I was really looking forward to racing. I actually started tapering for it on Thursday. But the forecast got progressively worse for race day. Clipping a tree at 8mph two years ago was enough to shatter an ankle. I still have the bone density of a 70 year old woman. I think about that all the time whenever I mount a bicycle. It is healthy apprehension. I hope to ride to a very old age. Mix in greasy riding conditions and speed, well, one of two things will happen. The adrenaline of racing will lower my guard to a risk point beyond which my body cannot support, or I'll be overly cautious, and non-competitive. Either way, the cost-benefit analysis my engineering mind came up with said I should not head to Connecticut on Sunday. Bummer.
A couple weeks ago, Dave and I did a fast 40 miler MTB ride in the Chelmsford/Carlisle area. It was a blast, mostly fast, flowy trails that could be hammered. Dave and Isaac St. Martin were both up for a similar ride on Saturday. We needed to keep it very local for all three of us, so the FOMBA-Bear Brook ride sounded like a good option. The perennially muddy spots had long since dried up. The FOMBA trail system had opened just two days earlier too!
For the first time this year, I came into a weekend with fresh legs. I was in the mood for hammering. My Racer-X was tuned up for racing too. I put the Schwalbe Racing Ralph tires back on. That took 2.3 pounds off the bike from the Kenda Small Block 8's, amazingly. Snappy legs, snappy bike.
We (I) bolted hard right from the Massabesic Lake parking lot. An adrenaline hopped up caffeine buzz at 8:30am is a wonderful thing. Lots of big-ring speed was to be had on the carriage roads and singletrack around the lake.
We cut into FOMBA, hitting Woodpecker and Hemlock trails at crazy speeds too. Dave was wondering what he got himself into. He did intervals the day before and probably had poopy legs like I normally do on Saturdays. Do you think I would have any mercy? Of course not! All the more reason to drill it.
Coming out of FOMBA, Isaac asked if we wanted to try a different way to Bear Brook than Trail 15, the major north-south state snowmobile route. I was a little doubtful at first, as I assumed there'd be a lot of road in it. Turns out there was zero pavement. Isaac led us through a network of ATV trails, bony creek bottom doubletracks, gravel roads, and some super secret barely there singletrack. And there was plenty of climbing. Ninety minutes in, I sensed doom later in the ride. I wrote a few intensity checks that my body wouldn't be able to cash in another hour or two.
Dave coming up the barely there, super secret "Candia Drop."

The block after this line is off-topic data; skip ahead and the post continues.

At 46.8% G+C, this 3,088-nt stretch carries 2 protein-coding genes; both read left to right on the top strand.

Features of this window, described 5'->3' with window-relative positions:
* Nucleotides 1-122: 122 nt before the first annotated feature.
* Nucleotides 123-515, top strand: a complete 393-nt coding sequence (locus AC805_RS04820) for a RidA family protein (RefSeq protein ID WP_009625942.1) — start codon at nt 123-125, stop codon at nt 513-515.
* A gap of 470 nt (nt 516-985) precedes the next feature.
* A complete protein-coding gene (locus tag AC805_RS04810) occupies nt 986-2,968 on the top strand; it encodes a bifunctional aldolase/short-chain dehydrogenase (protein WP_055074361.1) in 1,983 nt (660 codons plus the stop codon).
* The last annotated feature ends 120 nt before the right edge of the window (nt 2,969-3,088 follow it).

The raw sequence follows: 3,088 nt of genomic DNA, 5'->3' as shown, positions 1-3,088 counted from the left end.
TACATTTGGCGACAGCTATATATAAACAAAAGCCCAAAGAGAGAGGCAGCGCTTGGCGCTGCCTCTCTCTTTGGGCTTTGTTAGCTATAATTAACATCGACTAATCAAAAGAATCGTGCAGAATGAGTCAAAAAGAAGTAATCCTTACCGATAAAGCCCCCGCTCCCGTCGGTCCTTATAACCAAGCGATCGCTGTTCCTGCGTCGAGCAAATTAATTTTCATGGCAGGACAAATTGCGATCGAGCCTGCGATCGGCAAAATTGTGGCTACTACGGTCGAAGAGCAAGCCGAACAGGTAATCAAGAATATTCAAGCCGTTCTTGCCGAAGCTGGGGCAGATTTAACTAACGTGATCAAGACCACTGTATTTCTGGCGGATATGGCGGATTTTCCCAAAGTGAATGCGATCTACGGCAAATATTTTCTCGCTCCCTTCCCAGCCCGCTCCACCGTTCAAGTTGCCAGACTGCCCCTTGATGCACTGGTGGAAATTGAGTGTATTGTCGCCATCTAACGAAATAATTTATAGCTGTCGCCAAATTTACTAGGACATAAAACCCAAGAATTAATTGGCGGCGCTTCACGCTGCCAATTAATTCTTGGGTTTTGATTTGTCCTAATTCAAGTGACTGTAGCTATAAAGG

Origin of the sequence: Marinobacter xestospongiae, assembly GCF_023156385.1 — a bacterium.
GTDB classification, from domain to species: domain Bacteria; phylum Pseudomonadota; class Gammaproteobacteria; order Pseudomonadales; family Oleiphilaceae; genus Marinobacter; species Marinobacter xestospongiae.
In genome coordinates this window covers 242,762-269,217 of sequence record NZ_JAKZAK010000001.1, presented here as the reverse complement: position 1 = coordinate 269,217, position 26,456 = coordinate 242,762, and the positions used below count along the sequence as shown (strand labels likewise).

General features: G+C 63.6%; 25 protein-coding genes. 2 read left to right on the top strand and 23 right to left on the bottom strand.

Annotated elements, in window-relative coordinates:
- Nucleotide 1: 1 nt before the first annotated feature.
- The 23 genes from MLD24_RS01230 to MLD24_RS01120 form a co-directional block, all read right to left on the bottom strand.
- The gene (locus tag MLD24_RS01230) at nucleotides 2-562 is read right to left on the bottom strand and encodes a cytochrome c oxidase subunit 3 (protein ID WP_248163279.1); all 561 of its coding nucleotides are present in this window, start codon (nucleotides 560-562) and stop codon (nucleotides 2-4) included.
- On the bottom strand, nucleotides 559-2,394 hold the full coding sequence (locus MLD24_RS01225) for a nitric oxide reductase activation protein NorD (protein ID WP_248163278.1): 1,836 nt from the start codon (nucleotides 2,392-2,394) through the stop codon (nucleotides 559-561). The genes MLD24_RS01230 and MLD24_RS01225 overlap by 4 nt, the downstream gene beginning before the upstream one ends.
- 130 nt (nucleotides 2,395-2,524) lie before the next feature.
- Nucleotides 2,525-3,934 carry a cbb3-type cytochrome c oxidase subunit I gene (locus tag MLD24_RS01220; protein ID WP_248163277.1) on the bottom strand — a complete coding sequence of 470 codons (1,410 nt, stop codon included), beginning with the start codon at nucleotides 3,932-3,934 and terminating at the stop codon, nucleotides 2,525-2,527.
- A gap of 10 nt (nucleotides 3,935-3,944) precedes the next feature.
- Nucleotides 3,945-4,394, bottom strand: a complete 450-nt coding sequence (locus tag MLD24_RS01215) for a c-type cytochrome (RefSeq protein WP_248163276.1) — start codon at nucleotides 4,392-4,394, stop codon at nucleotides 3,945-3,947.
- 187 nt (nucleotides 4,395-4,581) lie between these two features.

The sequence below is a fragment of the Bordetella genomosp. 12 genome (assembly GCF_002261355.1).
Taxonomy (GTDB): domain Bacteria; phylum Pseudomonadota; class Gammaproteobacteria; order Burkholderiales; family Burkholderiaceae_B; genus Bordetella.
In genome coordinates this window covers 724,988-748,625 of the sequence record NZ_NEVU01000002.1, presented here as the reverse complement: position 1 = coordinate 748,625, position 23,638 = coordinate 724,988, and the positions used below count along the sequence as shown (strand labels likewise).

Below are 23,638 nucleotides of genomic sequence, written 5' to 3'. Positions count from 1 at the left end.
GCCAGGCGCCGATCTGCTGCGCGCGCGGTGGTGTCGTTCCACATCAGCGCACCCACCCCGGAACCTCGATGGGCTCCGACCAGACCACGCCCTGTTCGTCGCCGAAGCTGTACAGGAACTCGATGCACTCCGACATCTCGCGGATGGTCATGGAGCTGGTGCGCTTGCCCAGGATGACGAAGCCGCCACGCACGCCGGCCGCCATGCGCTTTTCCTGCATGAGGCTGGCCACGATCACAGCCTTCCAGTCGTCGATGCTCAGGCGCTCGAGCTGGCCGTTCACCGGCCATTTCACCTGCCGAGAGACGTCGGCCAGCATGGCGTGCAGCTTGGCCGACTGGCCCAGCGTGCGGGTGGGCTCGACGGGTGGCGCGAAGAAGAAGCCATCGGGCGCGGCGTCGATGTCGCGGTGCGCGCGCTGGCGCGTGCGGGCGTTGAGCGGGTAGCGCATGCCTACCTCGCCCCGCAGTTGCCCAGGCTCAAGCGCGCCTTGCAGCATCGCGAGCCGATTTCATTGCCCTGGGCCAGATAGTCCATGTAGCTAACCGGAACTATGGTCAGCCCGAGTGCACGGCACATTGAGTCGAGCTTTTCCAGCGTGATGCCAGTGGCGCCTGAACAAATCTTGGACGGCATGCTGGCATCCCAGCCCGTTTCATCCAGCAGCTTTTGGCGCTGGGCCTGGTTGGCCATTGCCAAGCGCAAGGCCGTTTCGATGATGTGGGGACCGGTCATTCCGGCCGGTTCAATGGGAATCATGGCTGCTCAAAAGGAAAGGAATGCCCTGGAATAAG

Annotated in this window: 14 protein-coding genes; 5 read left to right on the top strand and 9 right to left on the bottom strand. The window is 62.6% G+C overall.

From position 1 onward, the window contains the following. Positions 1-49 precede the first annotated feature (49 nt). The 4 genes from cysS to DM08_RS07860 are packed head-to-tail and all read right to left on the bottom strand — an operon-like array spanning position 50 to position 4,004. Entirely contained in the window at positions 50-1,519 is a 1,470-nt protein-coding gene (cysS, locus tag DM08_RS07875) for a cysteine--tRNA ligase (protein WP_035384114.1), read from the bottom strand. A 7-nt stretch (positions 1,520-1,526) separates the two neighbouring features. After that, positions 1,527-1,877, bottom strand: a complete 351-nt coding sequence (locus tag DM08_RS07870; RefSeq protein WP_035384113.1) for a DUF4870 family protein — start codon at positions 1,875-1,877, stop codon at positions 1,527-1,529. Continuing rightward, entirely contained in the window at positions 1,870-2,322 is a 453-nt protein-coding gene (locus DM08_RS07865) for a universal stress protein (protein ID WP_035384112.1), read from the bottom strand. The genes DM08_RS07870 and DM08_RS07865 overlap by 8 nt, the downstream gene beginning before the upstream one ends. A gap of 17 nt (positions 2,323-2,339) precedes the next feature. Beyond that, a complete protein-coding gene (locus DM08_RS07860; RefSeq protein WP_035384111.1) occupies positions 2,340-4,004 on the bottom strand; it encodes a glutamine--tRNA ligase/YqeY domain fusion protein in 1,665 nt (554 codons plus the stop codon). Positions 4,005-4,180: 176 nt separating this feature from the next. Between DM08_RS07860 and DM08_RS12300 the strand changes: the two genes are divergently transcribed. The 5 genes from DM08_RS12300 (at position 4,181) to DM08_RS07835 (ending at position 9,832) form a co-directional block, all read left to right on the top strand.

Doesn't look steep, but it's about 30% grade.
We entered Bear Brook State Park by Beaver Pond. It was pretty much all singletrack from there, hitting Beaver Pond, Hemlock, Bear Brook, Alp d'Huez, Catamount, Bear Hill and more. The climb up Bear Hill put a deep sting in my legs. I was surprised I hadn't cramped yet.
Dave, Isaac and Hill Junkie on Bear Hill with the ant mounds.
Isaac and Dave led the descent off Bear Hill. That apprehension I mentioned above, it holds me back on sketchy descents. I ate a plume of dust kicked up by the other two the whole way down. Popping out by Bear Hill Pond ended our loop through Bear Brook State Park. It was now time to head back via Trail 15.
Plenty more hammering ensued. Even though I was feeling quite wrecked, my energy level was still very good. I hadn't felt this good in many weeks. Sure would have been nice to unleash this during a race. Oh well, it was spectacularly nice on Saturday. Everything was dry. We were making record time around Isaac's variant of the loop.
We got back to the cars with a little less than 50 miles on the wired odometer, so we added a short out and back on the rail trail to make it an honest 50. I finished with 50.7 miles in 4:08 riding time. This was 32 minutes faster than doing an easier variant of this loop last fall with Dave and Isaac, and I thought that was fast then, plus I cramped. We totally killed the loop this time and had a blast. About 98% of the loop was on dirt.
So why didn't I cramp during a 4+ hour hammerfest? Two things are different from last fall. One is I've been much more focused with training the last three months. Lots of intensity and interval work has brought me back from the doldrums in January. The other is I've become suspicious I don't eat enough during rides like this. I have a cast iron stomach, so pretty much any food is fair game, even during hammer rides. During the ride I had a sizable ham and cheddar cheese sandwich (first to go), Mojo bar, two granola pastry bars and two gels. I also emptied a 100oz Camelbak of strong Gatorade. I'll have to take a ham and cheese sandwich with me during Iron Cross this fall...
It is an honor to ride with guys like Dave and Isaac, both accomplished competitors. We share a similar passion for long, fast, single loop rides like this. Isaac's alternative is a keeper. It makes the route a true loop instead of many miles shared out-and-back on Trail 15.